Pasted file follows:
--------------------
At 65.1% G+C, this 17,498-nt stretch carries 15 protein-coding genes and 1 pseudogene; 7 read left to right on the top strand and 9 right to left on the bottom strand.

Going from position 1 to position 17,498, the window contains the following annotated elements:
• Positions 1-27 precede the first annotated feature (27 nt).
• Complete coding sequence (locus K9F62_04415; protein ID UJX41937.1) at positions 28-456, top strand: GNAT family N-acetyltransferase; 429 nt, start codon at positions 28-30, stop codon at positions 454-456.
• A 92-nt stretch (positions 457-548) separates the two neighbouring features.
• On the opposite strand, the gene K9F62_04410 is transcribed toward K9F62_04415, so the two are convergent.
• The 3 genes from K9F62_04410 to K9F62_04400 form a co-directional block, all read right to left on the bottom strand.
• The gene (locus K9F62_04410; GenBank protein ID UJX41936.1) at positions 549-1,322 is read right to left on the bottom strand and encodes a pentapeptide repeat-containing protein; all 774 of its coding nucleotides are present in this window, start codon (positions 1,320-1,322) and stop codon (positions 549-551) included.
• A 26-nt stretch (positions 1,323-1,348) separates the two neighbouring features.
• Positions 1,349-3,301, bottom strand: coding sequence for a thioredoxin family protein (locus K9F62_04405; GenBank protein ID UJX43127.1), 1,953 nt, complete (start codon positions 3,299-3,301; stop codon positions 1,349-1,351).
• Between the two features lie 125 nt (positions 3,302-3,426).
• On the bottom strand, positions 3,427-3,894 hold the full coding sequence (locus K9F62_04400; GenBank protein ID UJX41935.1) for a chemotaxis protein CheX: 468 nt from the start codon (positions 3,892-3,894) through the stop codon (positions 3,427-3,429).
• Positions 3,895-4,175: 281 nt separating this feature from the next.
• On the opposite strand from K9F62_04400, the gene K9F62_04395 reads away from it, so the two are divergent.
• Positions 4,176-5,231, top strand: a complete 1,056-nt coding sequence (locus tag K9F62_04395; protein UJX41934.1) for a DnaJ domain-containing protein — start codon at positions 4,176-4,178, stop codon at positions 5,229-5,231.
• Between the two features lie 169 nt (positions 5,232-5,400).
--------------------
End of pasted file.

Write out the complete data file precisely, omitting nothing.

At 65.1% G+C, this 17,498-nt stretch carries 15 protein-coding genes and 1 pseudogene; 7 read left to right on the top strand and 9 right to left on the bottom strand.

Going from position 1 to position 17,498, the window contains the following annotated elements:
• Positions 1-27 precede the first annotated feature (27 nt).
• Complete coding sequence (locus K9F62_04415; protein ID UJX41937.1) at positions 28-456, top strand: GNAT family N-acetyltransferase; 429 nt, start codon at positions 28-30, stop codon at positions 454-456.
• A 92-nt stretch (positions 457-548) separates the two neighbouring features.
• On the opposite strand, the gene K9F62_04410 is transcribed toward K9F62_04415, so the two are convergent.
• The 3 genes from K9F62_04410 to K9F62_04400 form a co-directional block, all read right to left on the bottom strand.
• The gene (locus K9F62_04410; GenBank protein ID UJX41936.1) at positions 549-1,322 is read right to left on the bottom strand and encodes a pentapeptide repeat-containing protein; all 774 of its coding nucleotides are present in this window, start codon (positions 1,320-1,322) and stop codon (positions 549-551) included.
• A 26-nt stretch (positions 1,323-1,348) separates the two neighbouring features.
• Positions 1,349-3,301, bottom strand: coding sequence for a thioredoxin family protein (locus K9F62_04405; GenBank protein ID UJX43127.1), 1,953 nt, complete (start codon positions 3,299-3,301; stop codon positions 1,349-1,351).
• Between the two features lie 125 nt (positions 3,302-3,426).
• On the bottom strand, positions 3,427-3,894 hold the full coding sequence (locus K9F62_04400; GenBank protein ID UJX41935.1) for a chemotaxis protein CheX: 468 nt from the start codon (positions 3,892-3,894) through the stop codon (positions 3,427-3,429).
• Positions 3,895-4,175: 281 nt separating this feature from the next.
• On the opposite strand from K9F62_04400, the gene K9F62_04395 reads away from it, so the two are divergent.
• Positions 4,176-5,231, top strand: a complete 1,056-nt coding sequence (locus tag K9F62_04395; protein UJX41934.1) for a DnaJ domain-containing protein — start codon at positions 4,176-4,178, stop codon at positions 5,229-5,231.
• Between the two features lie 169 nt (positions 5,232-5,400).